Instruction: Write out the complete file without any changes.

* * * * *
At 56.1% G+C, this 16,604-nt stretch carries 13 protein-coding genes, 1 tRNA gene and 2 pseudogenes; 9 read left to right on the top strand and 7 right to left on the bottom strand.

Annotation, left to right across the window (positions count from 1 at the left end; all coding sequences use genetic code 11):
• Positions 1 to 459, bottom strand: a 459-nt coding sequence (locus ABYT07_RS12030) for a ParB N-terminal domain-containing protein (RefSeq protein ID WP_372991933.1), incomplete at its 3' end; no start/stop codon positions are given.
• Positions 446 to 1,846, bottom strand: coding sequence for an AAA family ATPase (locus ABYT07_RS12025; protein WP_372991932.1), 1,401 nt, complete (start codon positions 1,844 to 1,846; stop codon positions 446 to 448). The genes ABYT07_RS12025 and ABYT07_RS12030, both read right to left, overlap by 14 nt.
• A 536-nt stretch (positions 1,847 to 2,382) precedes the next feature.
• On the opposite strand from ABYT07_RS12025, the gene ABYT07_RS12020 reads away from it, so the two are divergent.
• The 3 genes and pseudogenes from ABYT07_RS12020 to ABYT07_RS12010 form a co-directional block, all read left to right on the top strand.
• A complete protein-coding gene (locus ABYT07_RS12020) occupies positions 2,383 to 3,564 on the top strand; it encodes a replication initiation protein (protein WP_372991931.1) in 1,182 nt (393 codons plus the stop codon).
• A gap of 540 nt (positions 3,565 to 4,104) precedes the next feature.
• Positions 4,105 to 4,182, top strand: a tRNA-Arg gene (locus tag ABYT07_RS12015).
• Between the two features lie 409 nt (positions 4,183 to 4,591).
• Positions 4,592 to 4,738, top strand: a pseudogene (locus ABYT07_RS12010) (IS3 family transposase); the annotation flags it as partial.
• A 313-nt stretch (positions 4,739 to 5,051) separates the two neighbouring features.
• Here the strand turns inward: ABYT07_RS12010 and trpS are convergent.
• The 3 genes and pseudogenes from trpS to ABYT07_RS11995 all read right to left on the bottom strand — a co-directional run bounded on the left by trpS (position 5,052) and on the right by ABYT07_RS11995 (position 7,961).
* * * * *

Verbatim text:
At 56.1% G+C, this 16,604-nt stretch carries 13 protein-coding genes, 1 tRNA gene and 2 pseudogenes; 9 read left to right on the top strand and 7 right to left on the bottom strand.

Annotation, left to right across the window (positions count from 1 at the left end; all coding sequences use genetic code 11):
• Positions 1 to 459, bottom strand: a 459-nt coding sequence (locus ABYT07_RS12030) for a ParB N-terminal domain-containing protein (RefSeq protein ID WP_372991933.1), incomplete at its 3' end; no start/stop codon positions are given.
• Positions 446 to 1,846, bottom strand: coding sequence for an AAA family ATPase (locus ABYT07_RS12025; protein WP_372991932.1), 1,401 nt, complete (start codon positions 1,844 to 1,846; stop codon positions 446 to 448). The genes ABYT07_RS12025 and ABYT07_RS12030, both read right to left, overlap by 14 nt.
• A 536-nt stretch (positions 1,847 to 2,382) precedes the next feature.
• On the opposite strand from ABYT07_RS12025, the gene ABYT07_RS12020 reads away from it, so the two are divergent.
• The 3 genes and pseudogenes from ABYT07_RS12020 to ABYT07_RS12010 form a co-directional block, all read left to right on the top strand.
• A complete protein-coding gene (locus ABYT07_RS12020) occupies positions 2,383 to 3,564 on the top strand; it encodes a replication initiation protein (protein WP_372991931.1) in 1,182 nt (393 codons plus the stop codon).
• A gap of 540 nt (positions 3,565 to 4,104) precedes the next feature.
• Positions 4,105 to 4,182, top strand: a tRNA-Arg gene (locus tag ABYT07_RS12015).
• Between the two features lie 409 nt (positions 4,183 to 4,591).
• Positions 4,592 to 4,738, top strand: a pseudogene (locus ABYT07_RS12010) (IS3 family transposase); the annotation flags it as partial.
• A 313-nt stretch (positions 4,739 to 5,051) separates the two neighbouring features.
• Here the strand turns inward: ABYT07_RS12010 and trpS are convergent.
• The 3 genes and pseudogenes from trpS to ABYT07_RS11995 all read right to left on the bottom strand — a co-directional run bounded on the left by trpS (position 5,052) and on the right by ABYT07_RS11995 (position 7,961).